How to Sell Yourself to Your Future Employer

The biggest reason generic resumes aren't effective is that every company is in the market for a different version of you. Ultimately the "you" that Company A wants to buy (e.g.: "employ) is different from the you that Company B is in the market to hire. No matter how similar you think two job descriptions are, their requirements will always vary by at least a few degrees whether spelled-out in writing or not.

This truth is key to understanding why submitting generic resumes doesn't work. Resumes, as the individuals they represent, must be tailored for the unique role that you want.

Here's a little secret. Employers don't actually care about most of the stuff on your resume. What they're primarily interested in is how your experience translates into the key performances that you will be judged by while on the job.  The interview is an opportunity to substantiate the claims you made on your resume with anecdotes, likability and your own personal x-factor.

Perhaps even more importantly, hiring personnel are interested in the performances that will result in greater success for them and their career. Always keep that in mind when preparing for your interview. 

It still boggles my mind that people submit generic resumes after generic resume in the grim hope of being acknowledged as a unique snowflake when their resume makes them appear like everybody else. The closer your resume reflects the actual needs of the job opening, the better chance you have of coming out as a top candidate, landing an interview and getting the job. Making the extra effort to ensure that your resume reflects the oft-unarticulated, true needs of the company goes a long way toward securing that end.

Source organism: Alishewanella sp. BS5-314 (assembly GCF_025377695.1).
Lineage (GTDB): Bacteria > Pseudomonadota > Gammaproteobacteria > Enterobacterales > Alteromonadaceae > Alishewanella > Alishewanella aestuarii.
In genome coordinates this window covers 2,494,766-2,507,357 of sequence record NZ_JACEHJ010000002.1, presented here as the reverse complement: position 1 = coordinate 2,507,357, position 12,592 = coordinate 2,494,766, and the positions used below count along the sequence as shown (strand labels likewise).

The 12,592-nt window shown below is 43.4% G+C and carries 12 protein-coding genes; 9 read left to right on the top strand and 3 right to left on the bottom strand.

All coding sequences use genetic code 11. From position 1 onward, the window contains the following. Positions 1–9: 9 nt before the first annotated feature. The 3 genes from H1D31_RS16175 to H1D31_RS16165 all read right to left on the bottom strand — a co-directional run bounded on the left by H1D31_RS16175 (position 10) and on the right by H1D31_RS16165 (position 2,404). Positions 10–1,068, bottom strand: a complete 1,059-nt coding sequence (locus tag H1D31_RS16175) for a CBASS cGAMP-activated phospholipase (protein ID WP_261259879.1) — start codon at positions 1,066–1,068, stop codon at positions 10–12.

You might have noticed that job titles are fairly generic across industries but, in practice, the specific duties involved do not matriculate well from one industry to the next. For example, the duties required of a Vice President of Marketing in the manufacturing business are often quite different from the duties that constitute success for his counterpart in high-tech. As you can see, while on paper there might be a direct translation between one job and another, the reality is that these jobs are worlds apart.

Job descriptions may reveal a job's requirements in higher resolution than an official title, but they also leave more to interpretation. I'm sure you've noticed how job descriptions often resemble but don't truly reflect the duties involved. In many cases, the true job criteria are intuitively grasped but not officially recognized by the company. In far too many cases, they aren't even sufficiently articulated to attract the right applicants. Additionally, companies vary wildly in their ability to isolate the key performance metrics of the roles they have available. It's within this well of abstraction that you'll find an endless fount of material for positioning yourself.

I'd even go one step further and say that new hires can get rewarded later on down the road for their ability to help an employer scope out and craft better job descriptions. If your employer is poor at scoping out work or writing job descriptions, there's a terrific opportunity for you!